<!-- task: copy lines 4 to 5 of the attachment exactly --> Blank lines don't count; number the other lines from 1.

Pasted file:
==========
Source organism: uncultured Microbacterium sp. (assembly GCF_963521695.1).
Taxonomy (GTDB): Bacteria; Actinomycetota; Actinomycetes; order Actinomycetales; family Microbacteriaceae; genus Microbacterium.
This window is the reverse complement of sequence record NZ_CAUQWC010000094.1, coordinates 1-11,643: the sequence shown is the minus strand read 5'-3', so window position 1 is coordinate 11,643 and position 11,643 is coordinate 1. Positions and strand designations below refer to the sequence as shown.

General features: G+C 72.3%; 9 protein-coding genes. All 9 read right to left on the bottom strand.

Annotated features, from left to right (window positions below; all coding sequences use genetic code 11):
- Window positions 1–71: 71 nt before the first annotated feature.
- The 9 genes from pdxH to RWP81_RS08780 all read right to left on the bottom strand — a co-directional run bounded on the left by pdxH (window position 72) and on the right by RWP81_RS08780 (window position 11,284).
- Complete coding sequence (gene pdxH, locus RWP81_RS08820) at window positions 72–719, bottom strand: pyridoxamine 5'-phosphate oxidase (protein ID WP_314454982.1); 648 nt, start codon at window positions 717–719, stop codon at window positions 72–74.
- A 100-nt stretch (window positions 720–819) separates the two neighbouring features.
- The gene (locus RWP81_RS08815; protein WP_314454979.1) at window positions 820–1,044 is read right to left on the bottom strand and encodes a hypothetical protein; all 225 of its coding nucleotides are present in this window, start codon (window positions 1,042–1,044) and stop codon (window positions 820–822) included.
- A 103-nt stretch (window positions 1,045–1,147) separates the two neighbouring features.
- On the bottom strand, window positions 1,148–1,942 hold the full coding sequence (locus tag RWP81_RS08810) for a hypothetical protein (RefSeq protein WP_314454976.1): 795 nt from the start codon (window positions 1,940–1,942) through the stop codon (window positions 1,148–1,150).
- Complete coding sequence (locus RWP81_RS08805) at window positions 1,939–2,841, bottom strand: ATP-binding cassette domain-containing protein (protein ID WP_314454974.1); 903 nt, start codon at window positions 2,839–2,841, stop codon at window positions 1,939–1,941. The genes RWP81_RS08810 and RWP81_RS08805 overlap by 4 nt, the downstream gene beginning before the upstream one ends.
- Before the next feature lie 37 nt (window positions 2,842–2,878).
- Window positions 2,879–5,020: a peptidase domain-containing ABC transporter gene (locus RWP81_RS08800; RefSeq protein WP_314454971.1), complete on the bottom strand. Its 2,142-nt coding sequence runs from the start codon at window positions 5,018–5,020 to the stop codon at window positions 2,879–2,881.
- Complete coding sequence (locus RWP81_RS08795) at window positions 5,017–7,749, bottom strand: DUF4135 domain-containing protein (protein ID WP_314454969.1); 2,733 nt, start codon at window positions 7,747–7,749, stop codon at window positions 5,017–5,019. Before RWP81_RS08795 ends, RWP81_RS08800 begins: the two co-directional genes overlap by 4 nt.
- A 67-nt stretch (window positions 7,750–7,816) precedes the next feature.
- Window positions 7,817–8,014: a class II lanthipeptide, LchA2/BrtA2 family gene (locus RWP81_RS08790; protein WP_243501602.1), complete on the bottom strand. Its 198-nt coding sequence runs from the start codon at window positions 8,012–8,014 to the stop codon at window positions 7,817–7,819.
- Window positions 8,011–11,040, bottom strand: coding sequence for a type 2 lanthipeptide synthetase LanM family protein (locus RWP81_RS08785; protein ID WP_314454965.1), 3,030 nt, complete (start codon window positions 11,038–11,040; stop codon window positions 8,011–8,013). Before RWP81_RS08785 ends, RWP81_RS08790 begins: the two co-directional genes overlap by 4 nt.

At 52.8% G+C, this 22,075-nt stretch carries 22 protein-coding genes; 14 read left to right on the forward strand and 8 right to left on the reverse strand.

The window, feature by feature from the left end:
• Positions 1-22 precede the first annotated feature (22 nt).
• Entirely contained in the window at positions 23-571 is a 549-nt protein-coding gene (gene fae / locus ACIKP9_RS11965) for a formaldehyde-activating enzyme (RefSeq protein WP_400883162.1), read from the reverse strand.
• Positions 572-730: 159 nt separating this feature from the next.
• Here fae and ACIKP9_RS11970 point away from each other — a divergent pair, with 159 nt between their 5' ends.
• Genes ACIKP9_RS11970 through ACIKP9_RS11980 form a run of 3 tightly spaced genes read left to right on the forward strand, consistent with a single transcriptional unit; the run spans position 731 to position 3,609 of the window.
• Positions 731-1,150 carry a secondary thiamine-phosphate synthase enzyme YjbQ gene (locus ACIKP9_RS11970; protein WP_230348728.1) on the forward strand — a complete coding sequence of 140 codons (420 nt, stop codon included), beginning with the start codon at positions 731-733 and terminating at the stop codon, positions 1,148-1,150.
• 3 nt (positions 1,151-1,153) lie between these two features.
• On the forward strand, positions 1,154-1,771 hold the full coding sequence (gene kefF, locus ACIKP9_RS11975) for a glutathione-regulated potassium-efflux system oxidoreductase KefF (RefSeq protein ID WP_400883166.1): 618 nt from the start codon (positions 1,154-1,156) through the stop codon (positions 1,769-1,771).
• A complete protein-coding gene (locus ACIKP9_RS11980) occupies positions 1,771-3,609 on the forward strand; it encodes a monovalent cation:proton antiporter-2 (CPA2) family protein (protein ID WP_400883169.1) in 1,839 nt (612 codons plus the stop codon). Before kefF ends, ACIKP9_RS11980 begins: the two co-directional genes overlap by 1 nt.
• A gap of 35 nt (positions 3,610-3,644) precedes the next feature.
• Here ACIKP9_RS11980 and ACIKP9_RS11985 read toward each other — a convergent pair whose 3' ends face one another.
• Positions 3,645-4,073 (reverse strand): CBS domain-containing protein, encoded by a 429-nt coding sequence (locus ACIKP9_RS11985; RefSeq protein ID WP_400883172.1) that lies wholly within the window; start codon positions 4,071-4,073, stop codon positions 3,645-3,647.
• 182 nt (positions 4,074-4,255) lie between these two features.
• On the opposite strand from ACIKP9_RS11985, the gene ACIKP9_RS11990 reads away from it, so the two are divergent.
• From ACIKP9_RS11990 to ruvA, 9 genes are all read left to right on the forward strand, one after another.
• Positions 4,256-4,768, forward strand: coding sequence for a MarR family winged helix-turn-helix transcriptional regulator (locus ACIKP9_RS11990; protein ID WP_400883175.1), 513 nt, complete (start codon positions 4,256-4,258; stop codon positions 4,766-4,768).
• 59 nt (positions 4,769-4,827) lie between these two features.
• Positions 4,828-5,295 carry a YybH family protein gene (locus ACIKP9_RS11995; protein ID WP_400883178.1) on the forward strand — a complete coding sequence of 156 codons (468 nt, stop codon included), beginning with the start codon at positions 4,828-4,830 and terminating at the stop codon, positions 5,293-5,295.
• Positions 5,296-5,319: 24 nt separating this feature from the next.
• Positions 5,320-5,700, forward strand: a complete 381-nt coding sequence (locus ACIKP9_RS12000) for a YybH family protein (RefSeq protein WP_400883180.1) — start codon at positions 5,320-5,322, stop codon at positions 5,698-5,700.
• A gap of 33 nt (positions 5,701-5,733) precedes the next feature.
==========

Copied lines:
General features: G+C 72.3%; 9 protein-coding genes. All 9 read right to left on the bottom strand.

Annotated features, from left to right (window positions below; all coding sequences use genetic code 11):